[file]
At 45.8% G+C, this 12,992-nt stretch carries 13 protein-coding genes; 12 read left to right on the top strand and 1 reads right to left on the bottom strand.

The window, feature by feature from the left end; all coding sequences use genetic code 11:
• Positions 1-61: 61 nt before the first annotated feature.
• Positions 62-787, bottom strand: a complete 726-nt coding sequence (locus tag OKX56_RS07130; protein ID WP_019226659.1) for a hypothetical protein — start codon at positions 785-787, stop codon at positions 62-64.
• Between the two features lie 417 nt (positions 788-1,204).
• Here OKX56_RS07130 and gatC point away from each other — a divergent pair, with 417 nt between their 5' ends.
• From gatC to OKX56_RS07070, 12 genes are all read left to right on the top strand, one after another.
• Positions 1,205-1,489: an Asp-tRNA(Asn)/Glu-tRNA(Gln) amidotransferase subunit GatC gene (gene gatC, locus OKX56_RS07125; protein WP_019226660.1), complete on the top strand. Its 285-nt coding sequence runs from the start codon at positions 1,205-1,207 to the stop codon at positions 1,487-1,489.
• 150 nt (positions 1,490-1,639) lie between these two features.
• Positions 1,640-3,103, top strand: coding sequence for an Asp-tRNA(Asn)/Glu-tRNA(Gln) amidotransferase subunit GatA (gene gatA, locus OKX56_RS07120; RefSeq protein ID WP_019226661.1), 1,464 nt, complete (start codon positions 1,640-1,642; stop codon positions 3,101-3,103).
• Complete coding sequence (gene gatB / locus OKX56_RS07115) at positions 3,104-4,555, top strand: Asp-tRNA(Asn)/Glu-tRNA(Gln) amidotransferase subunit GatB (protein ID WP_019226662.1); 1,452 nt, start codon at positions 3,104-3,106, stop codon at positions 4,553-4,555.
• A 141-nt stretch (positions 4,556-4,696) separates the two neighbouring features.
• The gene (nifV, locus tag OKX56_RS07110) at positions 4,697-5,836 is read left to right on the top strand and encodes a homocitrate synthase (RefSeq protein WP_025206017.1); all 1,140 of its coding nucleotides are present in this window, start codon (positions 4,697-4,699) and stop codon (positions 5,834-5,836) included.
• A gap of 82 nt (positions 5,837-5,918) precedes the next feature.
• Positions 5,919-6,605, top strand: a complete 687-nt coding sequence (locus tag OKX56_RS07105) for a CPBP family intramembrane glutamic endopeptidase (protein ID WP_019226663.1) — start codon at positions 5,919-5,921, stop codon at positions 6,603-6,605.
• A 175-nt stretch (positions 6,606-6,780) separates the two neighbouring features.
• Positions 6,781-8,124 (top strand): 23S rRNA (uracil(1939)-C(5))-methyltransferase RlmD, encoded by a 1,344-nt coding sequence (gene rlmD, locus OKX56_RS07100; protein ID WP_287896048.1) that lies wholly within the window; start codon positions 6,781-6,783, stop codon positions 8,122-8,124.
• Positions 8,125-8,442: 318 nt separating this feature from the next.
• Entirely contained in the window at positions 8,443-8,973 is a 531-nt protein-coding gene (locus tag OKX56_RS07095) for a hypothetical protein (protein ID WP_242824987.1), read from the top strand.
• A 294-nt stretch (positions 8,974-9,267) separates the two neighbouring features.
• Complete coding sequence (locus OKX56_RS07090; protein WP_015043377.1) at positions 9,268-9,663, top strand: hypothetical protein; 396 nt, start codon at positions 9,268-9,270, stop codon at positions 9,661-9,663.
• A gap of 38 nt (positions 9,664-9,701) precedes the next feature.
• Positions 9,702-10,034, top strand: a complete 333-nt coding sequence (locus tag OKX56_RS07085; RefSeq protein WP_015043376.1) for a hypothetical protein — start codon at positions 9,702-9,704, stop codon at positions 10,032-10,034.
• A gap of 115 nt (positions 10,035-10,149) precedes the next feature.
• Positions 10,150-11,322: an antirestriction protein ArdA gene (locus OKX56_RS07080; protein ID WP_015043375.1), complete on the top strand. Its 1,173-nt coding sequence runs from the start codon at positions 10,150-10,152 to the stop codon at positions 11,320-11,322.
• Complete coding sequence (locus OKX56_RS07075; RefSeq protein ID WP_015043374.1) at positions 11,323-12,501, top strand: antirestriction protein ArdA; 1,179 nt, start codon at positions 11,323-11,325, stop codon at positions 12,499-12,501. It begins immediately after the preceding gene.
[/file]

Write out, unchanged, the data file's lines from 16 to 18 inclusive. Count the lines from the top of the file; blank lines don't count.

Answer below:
• A 175-nt stretch (positions 6,606-6,780) separates the two neighbouring features.
• Positions 6,781-8,124 (top strand): 23S rRNA (uracil(1939)-C(5))-methyltransferase RlmD, encoded by a 1,344-nt coding sequence (gene rlmD, locus OKX56_RS07100; protein ID WP_287896048.1) that lies wholly within the window; start codon positions 6,781-6,783, stop codon positions 8,122-8,124.
• Positions 8,125-8,442: 318 nt separating this feature from the next.